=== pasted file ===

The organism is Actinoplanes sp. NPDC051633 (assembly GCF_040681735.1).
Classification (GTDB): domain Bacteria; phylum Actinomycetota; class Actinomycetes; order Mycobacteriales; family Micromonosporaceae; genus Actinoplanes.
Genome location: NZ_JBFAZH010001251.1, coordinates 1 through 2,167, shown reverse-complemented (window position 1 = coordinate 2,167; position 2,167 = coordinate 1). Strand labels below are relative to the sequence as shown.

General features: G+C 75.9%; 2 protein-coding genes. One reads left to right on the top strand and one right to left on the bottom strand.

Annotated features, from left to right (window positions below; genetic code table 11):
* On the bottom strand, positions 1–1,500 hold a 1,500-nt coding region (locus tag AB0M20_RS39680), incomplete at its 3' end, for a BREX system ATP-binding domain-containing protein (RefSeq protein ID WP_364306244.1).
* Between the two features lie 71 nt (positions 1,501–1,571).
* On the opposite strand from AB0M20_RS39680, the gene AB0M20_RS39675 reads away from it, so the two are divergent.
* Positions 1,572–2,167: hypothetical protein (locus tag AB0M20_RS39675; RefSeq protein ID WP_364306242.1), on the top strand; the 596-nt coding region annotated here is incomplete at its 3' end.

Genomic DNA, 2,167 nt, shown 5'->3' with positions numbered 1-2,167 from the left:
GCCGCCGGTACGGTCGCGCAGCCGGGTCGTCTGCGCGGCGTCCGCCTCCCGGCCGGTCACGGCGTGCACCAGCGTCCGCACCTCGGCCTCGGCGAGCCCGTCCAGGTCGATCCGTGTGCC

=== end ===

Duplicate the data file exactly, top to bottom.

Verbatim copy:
The organism is Actinoplanes sp. NPDC051633 (assembly GCF_040681735.1).
Classification (GTDB): domain Bacteria; phylum Actinomycetota; class Actinomycetes; order Mycobacteriales; family Micromonosporaceae; genus Actinoplanes.
Genome location: NZ_JBFAZH010001251.1, coordinates 1 through 2,167, shown reverse-complemented (window position 1 = coordinate 2,167; position 2,167 = coordinate 1). Strand labels below are relative to the sequence as shown.

General features: G+C 75.9%; 2 protein-coding genes. One reads left to right on the top strand and one right to left on the bottom strand.

Annotated features, from left to right (window positions below; genetic code table 11):
* On the bottom strand, positions 1–1,500 hold a 1,500-nt coding region (locus tag AB0M20_RS39680), incomplete at its 3' end, for a BREX system ATP-binding domain-containing protein (RefSeq protein ID WP_364306244.1).
* Between the two features lie 71 nt (positions 1,501–1,571).
* On the opposite strand from AB0M20_RS39680, the gene AB0M20_RS39675 reads away from it, so the two are divergent.
* Positions 1,572–2,167: hypothetical protein (locus tag AB0M20_RS39675; RefSeq protein ID WP_364306242.1), on the top strand; the 596-nt coding region annotated here is incomplete at its 3' end.

Genomic DNA, 2,167 nt, shown 5'->3' with positions numbered 1-2,167 from the left:
GCCGCCGGTACGGTCGCGCAGCCGGGTCGTCTGCGCGGCGTCCGCCTCCCGGCCGGTCACGGCGTGCACCAGCGTCCGCACCTCGGCCTCGGCGAGCCCGTCCAGGTCGATCCGTGTGCC